Granular material in a swirled container exhibits a curious transition as the number of particles is increased: At low densities, the particle cluster rotates in the same direction as the swirling motion of the container, while at high densities it rotates in the opposite direction. We investigate this phenomenon experimentally and numerically using a corotating reference frame in which the system reaches a statistical steady state. In this steady state, the particles form a cluster whose translational degrees of freedom are stationary, while the individual particles constantly circulate around the cluster's center of mass, similar to a ball rolling along the wall within a rotating drum. We show that the transition to counterrotation is friction dependent. At high particle densities, frictional effects result in geometric frustration, which prevents particles from cooperatively rolling and spinning. Consequently, the particle cluster rolls like a rigid body with no-slip conditions on the container wall, which necessarily counterrotates around its own axis. Numerical simulations verify that both wall-disk friction and disk-disk friction are critical for inducing counterrotation.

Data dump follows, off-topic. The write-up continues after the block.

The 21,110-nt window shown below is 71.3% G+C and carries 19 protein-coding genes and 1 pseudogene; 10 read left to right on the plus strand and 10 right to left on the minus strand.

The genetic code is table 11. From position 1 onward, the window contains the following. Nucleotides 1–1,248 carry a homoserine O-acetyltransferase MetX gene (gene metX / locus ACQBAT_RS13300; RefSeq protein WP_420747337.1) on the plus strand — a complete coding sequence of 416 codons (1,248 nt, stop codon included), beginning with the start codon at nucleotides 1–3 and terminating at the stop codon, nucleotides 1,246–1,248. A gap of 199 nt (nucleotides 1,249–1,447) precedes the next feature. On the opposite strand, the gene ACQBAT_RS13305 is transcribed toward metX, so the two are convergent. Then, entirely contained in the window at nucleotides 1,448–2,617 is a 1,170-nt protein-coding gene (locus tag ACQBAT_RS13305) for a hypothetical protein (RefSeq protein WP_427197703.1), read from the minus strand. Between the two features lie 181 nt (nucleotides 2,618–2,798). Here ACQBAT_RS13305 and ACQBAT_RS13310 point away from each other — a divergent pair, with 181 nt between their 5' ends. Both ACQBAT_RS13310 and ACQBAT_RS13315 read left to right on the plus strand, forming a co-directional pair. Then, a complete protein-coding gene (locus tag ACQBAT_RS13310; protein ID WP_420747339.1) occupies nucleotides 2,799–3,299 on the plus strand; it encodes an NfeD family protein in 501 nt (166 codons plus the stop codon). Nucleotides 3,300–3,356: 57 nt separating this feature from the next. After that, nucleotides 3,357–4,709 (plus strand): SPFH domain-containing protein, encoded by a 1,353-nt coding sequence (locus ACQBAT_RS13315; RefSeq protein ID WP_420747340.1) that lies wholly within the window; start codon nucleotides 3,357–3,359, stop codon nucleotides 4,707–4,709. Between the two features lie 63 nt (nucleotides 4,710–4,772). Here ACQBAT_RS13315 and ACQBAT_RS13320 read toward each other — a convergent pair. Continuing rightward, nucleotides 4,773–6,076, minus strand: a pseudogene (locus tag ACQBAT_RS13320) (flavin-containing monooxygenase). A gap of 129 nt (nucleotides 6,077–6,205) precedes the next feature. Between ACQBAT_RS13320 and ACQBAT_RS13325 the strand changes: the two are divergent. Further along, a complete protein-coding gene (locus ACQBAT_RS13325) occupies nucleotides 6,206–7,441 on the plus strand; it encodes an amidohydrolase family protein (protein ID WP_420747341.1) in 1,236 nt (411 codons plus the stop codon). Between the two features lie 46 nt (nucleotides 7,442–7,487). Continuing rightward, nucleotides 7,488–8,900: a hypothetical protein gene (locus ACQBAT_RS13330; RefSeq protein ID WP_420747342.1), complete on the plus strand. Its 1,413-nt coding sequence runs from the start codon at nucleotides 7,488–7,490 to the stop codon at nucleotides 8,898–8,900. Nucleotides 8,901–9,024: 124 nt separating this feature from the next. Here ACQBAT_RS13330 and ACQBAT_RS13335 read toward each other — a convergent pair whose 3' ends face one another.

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We are grateful to Tadashi Tokieda for introducing us to this phenomenon. This work was supported by the NSF (DMR-1420570). M.H.-C. and J.P.R. were supported by US Department of Energy, Office of Science, Office of Advanced Scientific Computing Research, Applied Mathematics Program under Award No. DE-SC0012296. M.H.-C. and J.P.R. thank Leif Ristroph for procuring tabletop experimental materials. S.M.R. and M.H.-C. acknowledge support from the Alfred P. Sloan Foundation.
© 2019 American Physical Society.